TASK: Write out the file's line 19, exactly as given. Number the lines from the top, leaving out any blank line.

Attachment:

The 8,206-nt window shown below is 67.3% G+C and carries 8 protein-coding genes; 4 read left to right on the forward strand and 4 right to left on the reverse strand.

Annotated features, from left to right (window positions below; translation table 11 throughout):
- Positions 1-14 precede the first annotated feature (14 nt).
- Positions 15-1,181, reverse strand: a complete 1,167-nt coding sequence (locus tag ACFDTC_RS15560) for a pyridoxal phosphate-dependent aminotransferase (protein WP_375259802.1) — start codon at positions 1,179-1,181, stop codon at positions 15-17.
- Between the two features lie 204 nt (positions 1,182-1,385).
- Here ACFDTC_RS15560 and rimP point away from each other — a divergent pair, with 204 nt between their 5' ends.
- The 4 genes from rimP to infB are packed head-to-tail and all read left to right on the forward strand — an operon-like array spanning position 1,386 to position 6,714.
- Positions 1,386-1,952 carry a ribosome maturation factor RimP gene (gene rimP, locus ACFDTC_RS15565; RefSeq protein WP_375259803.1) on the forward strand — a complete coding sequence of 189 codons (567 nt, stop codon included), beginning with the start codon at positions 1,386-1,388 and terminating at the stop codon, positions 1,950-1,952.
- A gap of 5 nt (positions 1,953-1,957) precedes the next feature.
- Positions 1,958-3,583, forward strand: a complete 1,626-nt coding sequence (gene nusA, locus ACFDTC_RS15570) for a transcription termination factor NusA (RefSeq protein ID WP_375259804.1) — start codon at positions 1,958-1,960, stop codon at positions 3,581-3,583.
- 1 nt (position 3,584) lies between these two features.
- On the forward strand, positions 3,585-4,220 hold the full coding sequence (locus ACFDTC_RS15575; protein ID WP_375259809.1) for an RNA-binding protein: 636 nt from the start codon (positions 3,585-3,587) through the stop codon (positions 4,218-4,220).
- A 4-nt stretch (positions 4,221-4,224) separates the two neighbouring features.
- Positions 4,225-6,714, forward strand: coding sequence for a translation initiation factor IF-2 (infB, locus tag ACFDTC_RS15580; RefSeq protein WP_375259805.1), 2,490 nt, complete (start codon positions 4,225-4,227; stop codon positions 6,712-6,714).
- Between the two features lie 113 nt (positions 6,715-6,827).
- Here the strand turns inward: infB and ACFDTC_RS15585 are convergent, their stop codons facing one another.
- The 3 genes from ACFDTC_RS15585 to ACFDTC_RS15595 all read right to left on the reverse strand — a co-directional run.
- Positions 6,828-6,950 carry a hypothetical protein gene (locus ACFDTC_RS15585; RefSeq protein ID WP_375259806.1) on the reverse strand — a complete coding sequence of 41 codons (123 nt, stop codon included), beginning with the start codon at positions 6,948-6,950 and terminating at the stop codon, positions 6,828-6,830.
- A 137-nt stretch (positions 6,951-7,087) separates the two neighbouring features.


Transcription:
- A 137-nt stretch (positions 6,951-7,087) separates the two neighbouring features.